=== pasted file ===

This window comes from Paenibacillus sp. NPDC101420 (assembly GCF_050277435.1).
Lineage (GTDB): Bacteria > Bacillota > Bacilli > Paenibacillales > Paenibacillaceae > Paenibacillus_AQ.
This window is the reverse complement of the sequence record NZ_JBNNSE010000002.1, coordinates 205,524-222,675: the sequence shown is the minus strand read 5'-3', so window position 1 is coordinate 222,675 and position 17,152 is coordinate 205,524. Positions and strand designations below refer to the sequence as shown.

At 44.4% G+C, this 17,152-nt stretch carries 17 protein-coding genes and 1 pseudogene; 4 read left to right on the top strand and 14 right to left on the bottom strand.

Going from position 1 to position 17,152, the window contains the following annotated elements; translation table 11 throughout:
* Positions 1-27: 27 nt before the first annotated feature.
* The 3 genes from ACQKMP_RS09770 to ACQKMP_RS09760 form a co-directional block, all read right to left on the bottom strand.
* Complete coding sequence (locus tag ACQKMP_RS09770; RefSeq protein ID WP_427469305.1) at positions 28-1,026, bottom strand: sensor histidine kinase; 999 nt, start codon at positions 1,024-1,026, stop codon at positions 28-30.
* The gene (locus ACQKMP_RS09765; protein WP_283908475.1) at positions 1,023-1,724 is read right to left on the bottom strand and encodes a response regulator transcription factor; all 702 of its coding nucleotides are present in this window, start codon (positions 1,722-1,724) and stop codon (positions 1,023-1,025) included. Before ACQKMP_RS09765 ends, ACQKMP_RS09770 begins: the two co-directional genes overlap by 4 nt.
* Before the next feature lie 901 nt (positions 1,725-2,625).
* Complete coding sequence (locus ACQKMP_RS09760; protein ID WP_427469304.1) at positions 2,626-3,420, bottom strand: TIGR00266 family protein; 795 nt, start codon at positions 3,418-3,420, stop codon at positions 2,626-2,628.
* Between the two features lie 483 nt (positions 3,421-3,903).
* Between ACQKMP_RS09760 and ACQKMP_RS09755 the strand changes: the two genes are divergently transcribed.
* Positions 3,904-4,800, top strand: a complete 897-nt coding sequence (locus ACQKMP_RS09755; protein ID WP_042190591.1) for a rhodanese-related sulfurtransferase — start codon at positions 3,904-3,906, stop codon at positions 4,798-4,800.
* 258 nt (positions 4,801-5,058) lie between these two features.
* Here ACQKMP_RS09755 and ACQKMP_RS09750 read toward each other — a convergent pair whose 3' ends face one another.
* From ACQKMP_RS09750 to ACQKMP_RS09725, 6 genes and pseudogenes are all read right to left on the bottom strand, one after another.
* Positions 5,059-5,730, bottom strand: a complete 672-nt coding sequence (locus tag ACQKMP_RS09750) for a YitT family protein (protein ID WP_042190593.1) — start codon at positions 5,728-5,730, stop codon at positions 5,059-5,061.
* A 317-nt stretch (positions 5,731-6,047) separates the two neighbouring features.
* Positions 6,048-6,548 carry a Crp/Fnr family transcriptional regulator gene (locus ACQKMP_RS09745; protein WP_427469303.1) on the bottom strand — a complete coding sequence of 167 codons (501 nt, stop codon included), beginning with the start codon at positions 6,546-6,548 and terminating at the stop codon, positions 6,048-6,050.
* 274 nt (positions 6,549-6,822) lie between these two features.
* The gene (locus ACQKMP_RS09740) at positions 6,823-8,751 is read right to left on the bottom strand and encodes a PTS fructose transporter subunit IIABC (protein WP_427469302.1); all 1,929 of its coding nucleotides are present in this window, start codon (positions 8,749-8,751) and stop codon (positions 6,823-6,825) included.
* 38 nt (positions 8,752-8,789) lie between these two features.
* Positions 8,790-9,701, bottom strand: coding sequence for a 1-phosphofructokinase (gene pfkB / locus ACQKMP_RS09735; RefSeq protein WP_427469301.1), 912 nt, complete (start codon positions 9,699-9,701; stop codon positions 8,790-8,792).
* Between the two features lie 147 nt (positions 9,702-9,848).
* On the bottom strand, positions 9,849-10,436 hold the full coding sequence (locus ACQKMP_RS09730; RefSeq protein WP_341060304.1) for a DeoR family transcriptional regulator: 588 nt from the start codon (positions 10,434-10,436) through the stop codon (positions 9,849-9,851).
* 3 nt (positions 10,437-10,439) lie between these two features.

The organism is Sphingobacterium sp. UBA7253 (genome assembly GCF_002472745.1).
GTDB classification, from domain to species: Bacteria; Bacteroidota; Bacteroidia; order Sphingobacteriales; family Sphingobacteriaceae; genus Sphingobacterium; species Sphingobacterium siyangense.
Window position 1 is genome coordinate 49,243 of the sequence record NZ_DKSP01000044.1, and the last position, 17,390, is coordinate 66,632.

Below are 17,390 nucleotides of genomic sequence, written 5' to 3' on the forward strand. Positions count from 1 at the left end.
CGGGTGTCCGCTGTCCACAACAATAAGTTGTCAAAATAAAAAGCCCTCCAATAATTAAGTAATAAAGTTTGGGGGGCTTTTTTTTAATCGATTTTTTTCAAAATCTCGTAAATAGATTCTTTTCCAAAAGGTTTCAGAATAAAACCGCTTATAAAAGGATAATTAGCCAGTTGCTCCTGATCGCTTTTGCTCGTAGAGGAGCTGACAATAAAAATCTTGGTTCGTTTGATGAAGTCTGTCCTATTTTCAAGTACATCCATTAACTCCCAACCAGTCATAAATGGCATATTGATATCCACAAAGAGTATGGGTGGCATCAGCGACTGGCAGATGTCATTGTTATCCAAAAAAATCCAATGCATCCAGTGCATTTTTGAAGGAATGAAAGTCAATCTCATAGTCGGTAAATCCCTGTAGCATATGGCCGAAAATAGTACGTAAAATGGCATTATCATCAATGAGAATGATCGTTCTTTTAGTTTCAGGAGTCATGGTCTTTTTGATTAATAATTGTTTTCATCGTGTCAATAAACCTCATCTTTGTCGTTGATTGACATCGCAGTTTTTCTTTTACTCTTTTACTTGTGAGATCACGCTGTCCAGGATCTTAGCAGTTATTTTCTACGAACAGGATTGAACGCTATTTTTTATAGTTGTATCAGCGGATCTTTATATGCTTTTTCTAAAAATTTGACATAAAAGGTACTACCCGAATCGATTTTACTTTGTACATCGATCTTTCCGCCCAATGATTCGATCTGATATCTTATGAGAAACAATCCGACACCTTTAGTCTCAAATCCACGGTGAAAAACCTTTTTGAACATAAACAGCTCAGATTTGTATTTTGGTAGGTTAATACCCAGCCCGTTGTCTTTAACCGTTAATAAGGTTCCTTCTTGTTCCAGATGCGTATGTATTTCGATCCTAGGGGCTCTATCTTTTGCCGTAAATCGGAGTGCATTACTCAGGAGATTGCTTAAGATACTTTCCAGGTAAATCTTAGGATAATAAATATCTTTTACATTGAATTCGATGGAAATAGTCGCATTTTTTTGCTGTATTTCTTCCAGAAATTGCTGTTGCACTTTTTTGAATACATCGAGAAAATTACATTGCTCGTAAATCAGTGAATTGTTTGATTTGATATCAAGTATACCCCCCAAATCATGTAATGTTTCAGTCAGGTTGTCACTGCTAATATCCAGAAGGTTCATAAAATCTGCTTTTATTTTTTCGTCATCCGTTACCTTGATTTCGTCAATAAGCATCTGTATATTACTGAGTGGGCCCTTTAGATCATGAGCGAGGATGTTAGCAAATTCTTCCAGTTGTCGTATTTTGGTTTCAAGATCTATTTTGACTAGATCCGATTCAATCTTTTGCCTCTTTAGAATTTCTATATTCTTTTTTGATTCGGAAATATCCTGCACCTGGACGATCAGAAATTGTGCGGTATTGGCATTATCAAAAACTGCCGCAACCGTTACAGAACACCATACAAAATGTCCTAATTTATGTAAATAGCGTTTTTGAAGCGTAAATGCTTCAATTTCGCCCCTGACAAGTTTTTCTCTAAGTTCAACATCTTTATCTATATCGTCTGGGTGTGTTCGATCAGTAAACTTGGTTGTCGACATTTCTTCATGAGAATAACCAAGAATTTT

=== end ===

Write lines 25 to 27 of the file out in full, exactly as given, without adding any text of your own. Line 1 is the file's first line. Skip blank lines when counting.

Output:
* Between the two features lie 147 nt (positions 9,702-9,848).
* On the bottom strand, positions 9,849-10,436 hold the full coding sequence (locus ACQKMP_RS09730; RefSeq protein WP_341060304.1) for a DeoR family transcriptional regulator: 588 nt from the start codon (positions 10,434-10,436) through the stop codon (positions 9,849-9,851).
* 3 nt (positions 10,437-10,439) lie between these two features.